Bible, Gospel, Lent, Lent, Mass Reflection, Uncategorized, Women's Ministry

Out of Love or Obligation?

Matthew 9:14-15

I am a pretty literal person. To me, passages this make sense because we are reading the scriptures with post-Resurrection knowledge. We know who Jesus is and that the disciples are right to feast with the Lord – the bridegroom. We know what Jesus means when he says that “the days will come when the bridegroom is taken away” (Mt 9:15).

Something more has stuck with me with this passage though, and it reminds me of the story of the Prodigal Son, which we will read a little later during Lent. What comes to mind was a question a priest asked in his homily a few years ago. 

If you will recall the parable, the older brother was miffed that the father had a fattened calf slaughtered in honor of his younger brother’s return from his perfidious sojourn, while he, the older son, had obeyed his father.  The father tells the older brother that all they have, has always been his to enjoy.  

Do you do things out of love or obligation?

The priest asked our congregation, “Do you do things out of love or only out of obligation?”  The older brother was fulfilling his duty out of obligation but not love; at least that’s how I understood the question. That struck me hard especially because I’m disciplined and dutiful.

I see a parallel here. The followers of John the Baptist are asking Jesus why his disciples were not fasting in accordance with the customs of the day, but  Jesus knew that the time for fasting would be once he was crucified.  It’s almost as if he is stating that there is no need to fast out of obligation because there will come a time for all who believe in him to fast out of love for him. 

Why do you fast?

This begs the question, are you fasting out of love for Jesus, or out of obligation? Are you attending Mass because these are days of obligation, or because you love the Lord and want to sit at his feet and partake of his banquet?

Now, acting out of obligation is not necessarily wrong. Often times we do the right thing out of obligation. We may refrain from gossip, for example, because we feel obliged not to damage another’s reputation but not because we actually have much regard for someone. It’s a harder pursuit to refrain from gossiping about someone because you love that person as a sister or brother in Christ, made in the image and likeness of God.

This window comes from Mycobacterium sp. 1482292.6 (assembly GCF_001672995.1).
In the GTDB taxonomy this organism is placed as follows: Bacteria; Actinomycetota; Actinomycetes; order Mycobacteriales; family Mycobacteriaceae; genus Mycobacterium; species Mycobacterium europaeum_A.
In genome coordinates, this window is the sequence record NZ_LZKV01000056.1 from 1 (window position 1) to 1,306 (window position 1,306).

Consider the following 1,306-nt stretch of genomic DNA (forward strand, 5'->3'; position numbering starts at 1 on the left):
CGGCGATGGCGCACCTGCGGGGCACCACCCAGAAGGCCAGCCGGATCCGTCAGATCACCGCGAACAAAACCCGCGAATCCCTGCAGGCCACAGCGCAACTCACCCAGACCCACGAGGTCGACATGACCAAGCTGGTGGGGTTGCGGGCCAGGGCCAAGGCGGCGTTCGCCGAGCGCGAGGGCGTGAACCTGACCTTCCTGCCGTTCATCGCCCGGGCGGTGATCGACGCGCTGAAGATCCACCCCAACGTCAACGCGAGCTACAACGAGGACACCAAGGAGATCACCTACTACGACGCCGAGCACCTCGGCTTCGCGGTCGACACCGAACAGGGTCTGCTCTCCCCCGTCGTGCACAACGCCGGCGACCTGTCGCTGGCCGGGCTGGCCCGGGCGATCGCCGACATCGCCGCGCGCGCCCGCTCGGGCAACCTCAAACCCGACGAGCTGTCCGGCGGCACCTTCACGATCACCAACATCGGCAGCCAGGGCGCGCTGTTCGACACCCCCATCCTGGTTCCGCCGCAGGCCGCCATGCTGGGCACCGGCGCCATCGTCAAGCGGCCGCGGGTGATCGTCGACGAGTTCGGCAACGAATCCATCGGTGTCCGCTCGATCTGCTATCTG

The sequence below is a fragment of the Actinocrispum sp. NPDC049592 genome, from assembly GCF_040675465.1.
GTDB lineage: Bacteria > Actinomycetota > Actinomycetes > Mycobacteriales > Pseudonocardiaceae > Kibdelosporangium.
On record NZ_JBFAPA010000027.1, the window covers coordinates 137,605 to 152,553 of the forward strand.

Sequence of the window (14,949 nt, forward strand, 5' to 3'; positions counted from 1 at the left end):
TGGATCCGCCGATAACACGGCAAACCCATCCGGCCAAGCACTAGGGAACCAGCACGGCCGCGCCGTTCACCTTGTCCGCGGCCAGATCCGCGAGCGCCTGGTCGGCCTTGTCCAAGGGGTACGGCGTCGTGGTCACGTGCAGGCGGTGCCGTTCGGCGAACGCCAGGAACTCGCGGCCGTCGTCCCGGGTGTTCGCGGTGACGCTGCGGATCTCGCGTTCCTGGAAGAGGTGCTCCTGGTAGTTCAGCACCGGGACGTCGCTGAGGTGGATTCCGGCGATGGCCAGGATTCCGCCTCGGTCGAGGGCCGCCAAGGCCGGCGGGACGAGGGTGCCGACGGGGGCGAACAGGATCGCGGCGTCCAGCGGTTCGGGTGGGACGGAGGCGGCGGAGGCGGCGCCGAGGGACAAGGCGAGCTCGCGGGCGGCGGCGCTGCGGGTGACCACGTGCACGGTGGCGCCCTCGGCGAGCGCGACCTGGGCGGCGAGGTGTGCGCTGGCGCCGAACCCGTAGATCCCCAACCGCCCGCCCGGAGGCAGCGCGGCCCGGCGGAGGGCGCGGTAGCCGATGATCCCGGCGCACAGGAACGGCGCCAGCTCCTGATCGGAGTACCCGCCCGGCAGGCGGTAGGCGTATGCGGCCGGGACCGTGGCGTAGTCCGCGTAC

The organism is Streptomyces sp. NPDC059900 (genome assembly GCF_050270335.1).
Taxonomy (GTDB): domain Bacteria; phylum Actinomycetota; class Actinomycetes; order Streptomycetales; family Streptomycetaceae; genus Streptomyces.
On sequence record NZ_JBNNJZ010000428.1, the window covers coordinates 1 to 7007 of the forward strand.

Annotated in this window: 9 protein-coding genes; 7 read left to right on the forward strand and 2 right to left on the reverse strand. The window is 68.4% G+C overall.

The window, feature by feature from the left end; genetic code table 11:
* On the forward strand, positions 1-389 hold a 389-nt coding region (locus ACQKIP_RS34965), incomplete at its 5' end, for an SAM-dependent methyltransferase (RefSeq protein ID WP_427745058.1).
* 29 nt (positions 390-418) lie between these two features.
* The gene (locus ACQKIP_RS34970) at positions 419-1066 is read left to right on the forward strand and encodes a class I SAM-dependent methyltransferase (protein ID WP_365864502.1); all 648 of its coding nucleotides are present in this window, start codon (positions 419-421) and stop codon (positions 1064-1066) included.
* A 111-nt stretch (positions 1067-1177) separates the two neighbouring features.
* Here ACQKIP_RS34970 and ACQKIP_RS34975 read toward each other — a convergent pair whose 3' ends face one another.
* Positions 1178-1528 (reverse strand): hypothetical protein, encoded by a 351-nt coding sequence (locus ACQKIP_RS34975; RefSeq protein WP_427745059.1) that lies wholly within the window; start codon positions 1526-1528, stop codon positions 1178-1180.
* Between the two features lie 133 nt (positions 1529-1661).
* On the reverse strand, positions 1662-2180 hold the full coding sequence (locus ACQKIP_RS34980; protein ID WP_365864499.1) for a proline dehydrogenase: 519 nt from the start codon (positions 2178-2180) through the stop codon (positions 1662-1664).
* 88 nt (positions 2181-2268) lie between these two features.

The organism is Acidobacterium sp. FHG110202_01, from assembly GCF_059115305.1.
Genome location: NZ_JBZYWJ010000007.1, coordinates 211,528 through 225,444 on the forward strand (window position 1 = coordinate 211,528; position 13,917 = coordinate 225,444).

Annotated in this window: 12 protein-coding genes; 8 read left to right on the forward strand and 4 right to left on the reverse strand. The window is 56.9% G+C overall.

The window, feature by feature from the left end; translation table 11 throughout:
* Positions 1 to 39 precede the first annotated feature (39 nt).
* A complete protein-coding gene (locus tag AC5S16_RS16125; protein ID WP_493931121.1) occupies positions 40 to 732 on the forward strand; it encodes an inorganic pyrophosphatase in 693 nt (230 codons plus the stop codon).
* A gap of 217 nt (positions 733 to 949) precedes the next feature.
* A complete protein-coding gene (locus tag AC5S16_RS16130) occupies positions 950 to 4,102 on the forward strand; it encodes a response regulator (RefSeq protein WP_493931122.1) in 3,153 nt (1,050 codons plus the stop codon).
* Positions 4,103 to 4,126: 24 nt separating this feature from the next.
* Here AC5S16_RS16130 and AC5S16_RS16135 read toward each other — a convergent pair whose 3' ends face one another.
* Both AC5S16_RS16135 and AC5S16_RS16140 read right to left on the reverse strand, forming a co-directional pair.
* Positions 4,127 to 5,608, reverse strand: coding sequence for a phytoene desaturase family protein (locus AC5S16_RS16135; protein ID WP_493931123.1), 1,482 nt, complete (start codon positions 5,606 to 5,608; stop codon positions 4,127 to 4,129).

To act out of obligation is good. To love is better.

What have you chosen to offer during Lent?  Are you fasting from something? Are you adding something more to your plate, such an increased prayer time?  Or perhaps you pledged to donate to a food drive by buying a few extra groceries for the food bank each time you go to the commissary?  Whatever it is you choose to do, strive to do it because of love?

Aly Tugaoen


Meditation

Lord Jesus, During Lent I have given up or taken on (name your lenten offerings), help me to make these sacrifices out of love for you for my neighbor. When I’m weak in my offerings, remind me that you gave your entire life freely out of love for me, your unworthy servant. Bless my obedience to this lenten sacrifice and increase my love for you. Amen.


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Advent, Gospel, Mass Reflection, Saints

Authority of the Beloved. A Meditation Monday of the Third Week of Advent

Monday 14 December

Memorial of St. John of the Cross

Matthew 21: 23-27

When Jesus had come into the temple area, the chief priests and the elders of the people approached him as he was teaching and said, “By what authority are you doing these things? And who gave you this authority?” Jesus said to them in reply, “I shall ask you one question, and if you answer it for me, then I shall tell you by what authority I do these things. Where was John’s baptism from? Was it of heavenly or of human origin?” They discussed this among themselves and said, “If we say ‘Of heavenly origin,’ he will say to us, ‘Then why did you not believe him?’ But if we say, ‘Of human origin,’ we fear the crowd, for they all regard John as a prophet.” So they said to Jesus in reply, “We do not know.” He himself said to them, “Neither shall I tell you by what authority I do these things.”


Today’s gospel reading centers on the idea of authority. The Pharisees want to know where Jesus is doing all the things he’s doing (healing the sick, absolving people’s sins, etc.) While Jesus could have easily answered them by saying, “Well, I’m God, so…” He doesn’t. Instead he asks them a question about John the Baptist, which they don’t answer, and so Jesus doesn’t answer their question. 

The question of authority comes up a lot, at all ages. How many times have older siblings told younger siblings to do something because “I’m bigger than you are!”? We all like to have authority, but we definitely don’t like being told what to do. 

Who is Jesus? Why can he tell us what to do? 

Well, he’s God. So, since he made us, and we’re trying to live the way he wants us to, we should listen to him. Right? But let’s look at another dimension. 

St. John of the Cross, whose feast day is today, calls God the “beloved” in his famous poem, “The Dark Night of the Soul.” Do we love Jesus like this? Do we want to follow his commands and accept his authority because we love him? Or do we do it grudgingly, like a kid cleaning his room? 

That doesn’t mean it’s always easy to follow him. Sometimes we’re not in love with Jesus, and he’s not our Beloved. Or, maybe, we’ve never thought of him quite that way before. 

For the rest of Advent, try to imagine Jesus as your Beloved. We follow his commands because we love him. We want to make him happy, we want that intimacy with him. His authority isn’t that of a stern ruler, but of a lover who wants our perfect happiness. 

Meditation

He comes because of love. Contemplate Jesus as your beloved.


Emily DeArdo